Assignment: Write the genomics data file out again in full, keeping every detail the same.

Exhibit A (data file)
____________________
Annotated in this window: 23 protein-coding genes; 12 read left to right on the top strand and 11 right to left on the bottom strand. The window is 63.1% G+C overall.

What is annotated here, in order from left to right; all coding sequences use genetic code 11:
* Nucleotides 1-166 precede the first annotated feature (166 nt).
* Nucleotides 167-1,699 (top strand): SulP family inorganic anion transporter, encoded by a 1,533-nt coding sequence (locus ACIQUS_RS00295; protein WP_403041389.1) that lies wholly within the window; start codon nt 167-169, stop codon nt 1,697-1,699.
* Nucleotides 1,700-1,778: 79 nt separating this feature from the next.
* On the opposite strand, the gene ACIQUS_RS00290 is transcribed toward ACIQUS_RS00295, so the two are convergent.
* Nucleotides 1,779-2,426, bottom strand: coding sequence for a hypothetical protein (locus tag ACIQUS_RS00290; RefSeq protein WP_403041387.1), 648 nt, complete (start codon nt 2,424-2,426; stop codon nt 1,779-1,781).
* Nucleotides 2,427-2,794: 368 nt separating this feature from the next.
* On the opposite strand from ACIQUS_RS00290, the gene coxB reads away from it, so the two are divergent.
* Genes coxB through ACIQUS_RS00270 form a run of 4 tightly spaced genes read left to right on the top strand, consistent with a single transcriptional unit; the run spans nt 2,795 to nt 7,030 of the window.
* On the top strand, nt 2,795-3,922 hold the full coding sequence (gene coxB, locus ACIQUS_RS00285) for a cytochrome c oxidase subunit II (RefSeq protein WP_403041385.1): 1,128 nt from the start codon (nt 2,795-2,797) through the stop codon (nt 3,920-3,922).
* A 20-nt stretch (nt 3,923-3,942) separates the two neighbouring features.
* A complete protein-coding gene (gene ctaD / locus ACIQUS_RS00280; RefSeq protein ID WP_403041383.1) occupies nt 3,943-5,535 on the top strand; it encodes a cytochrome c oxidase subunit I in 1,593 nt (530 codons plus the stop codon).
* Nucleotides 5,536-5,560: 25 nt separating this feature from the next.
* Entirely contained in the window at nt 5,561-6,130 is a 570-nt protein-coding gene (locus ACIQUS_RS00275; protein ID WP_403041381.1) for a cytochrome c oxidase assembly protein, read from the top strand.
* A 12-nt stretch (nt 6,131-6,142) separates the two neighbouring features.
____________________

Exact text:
Annotated in this window: 23 protein-coding genes; 12 read left to right on the top strand and 11 right to left on the bottom strand. The window is 63.1% G+C overall.

What is annotated here, in order from left to right; all coding sequences use genetic code 11:
* Nucleotides 1-166 precede the first annotated feature (166 nt).
* Nucleotides 167-1,699 (top strand): SulP family inorganic anion transporter, encoded by a 1,533-nt coding sequence (locus ACIQUS_RS00295; protein WP_403041389.1) that lies wholly within the window; start codon nt 167-169, stop codon nt 1,697-1,699.
* Nucleotides 1,700-1,778: 79 nt separating this feature from the next.
* On the opposite strand, the gene ACIQUS_RS00290 is transcribed toward ACIQUS_RS00295, so the two are convergent.
* Nucleotides 1,779-2,426, bottom strand: coding sequence for a hypothetical protein (locus tag ACIQUS_RS00290; RefSeq protein WP_403041387.1), 648 nt, complete (start codon nt 2,424-2,426; stop codon nt 1,779-1,781).
* Nucleotides 2,427-2,794: 368 nt separating this feature from the next.
* On the opposite strand from ACIQUS_RS00290, the gene coxB reads away from it, so the two are divergent.
* Genes coxB through ACIQUS_RS00270 form a run of 4 tightly spaced genes read left to right on the top strand, consistent with a single transcriptional unit; the run spans nt 2,795 to nt 7,030 of the window.
* On the top strand, nt 2,795-3,922 hold the full coding sequence (gene coxB, locus ACIQUS_RS00285) for a cytochrome c oxidase subunit II (RefSeq protein WP_403041385.1): 1,128 nt from the start codon (nt 2,795-2,797) through the stop codon (nt 3,920-3,922).
* A 20-nt stretch (nt 3,923-3,942) separates the two neighbouring features.
* A complete protein-coding gene (gene ctaD / locus ACIQUS_RS00280; RefSeq protein ID WP_403041383.1) occupies nt 3,943-5,535 on the top strand; it encodes a cytochrome c oxidase subunit I in 1,593 nt (530 codons plus the stop codon).
* Nucleotides 5,536-5,560: 25 nt separating this feature from the next.
* Entirely contained in the window at nt 5,561-6,130 is a 570-nt protein-coding gene (locus ACIQUS_RS00275; protein ID WP_403041381.1) for a cytochrome c oxidase assembly protein, read from the top strand.
* A 12-nt stretch (nt 6,131-6,142) separates the two neighbouring features.